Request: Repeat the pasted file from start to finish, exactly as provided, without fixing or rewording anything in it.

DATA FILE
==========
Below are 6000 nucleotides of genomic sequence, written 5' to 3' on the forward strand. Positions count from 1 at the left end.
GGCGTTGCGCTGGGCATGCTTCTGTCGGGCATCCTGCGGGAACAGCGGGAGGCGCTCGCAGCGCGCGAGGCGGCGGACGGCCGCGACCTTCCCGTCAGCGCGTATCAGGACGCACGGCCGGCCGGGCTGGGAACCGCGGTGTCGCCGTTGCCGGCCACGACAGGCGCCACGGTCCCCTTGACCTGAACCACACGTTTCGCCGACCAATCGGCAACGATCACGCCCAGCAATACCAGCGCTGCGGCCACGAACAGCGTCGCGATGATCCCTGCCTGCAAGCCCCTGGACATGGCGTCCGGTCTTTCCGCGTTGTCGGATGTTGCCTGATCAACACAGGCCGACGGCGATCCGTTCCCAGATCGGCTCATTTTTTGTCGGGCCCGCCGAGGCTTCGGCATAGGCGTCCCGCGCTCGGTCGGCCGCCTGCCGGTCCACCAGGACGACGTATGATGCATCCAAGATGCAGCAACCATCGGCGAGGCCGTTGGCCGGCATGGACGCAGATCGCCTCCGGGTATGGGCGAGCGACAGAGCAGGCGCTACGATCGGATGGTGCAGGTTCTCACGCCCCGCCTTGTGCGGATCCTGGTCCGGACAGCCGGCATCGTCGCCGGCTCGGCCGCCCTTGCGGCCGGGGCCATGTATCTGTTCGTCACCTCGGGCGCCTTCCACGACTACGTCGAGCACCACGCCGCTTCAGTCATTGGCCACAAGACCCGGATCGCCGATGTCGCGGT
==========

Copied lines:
Below are 6000 nucleotides of genomic sequence, written 5' to 3' on the forward strand. Positions count from 1 at the left end.
GGCGTTGCGCTGGGCATGCTTCTGTCGGGCATCCTGCGGGAACAGCGGGAGGCGCTCGCAGCGCGCGAGGCGGCGGACGGCCGCGACCTTCCCGTCAGCGCGTATCAGGACGCACGGCCGGCCGGGCTGGGAACCGCGGTGTCGCCGTTGCCGGCCACGACAGGCGCCACGGTCCCCTTGACCTGAACCACACGTTTCGCCGACCAATCGGCAACGATCACGCCCAGCAATACCAGCGCTGCGGCCACGAACAGCGTCGCGATGATCCCTGCCTGCAAGCCCCTGGACATGGCGTCCGGTCTTTCCGCGTTGTCGGATGTTGCCTGATCAACACAGGCCGACGGCGATCCGTTCCCAGATCGGCTCATTTTTTGTCGGGCCCGCCGAGGCTTCGGCATAGGCGTCCCGCGCTCGGTCGGCCGCCTGCCGGTCCACCAGGACGACGTATGATGCATCCAAGATGCAGCAACCATCGGCGAGGCCGTTGGCCGGCATGGACGCAGATCGCCTCCGGGTATGGGCGAGCGACAGAGCAGGCGCTACGATCGGATGGTGCAGGTTCTCACGCCCCGCCTTGTGCGGATCCTGGTCCGGACAGCCGGCATCGTCGCCGGCTCGGCCGCCCTTGCGGCCGGGGCCATGTATCTGTTCGTCACCTCGGGCGCCTTCCACGACTACGTCGAGCACCACGCCGCTTCAGTCATTGGCCACAAGACCCGGATCGCCGATGTCGCGGT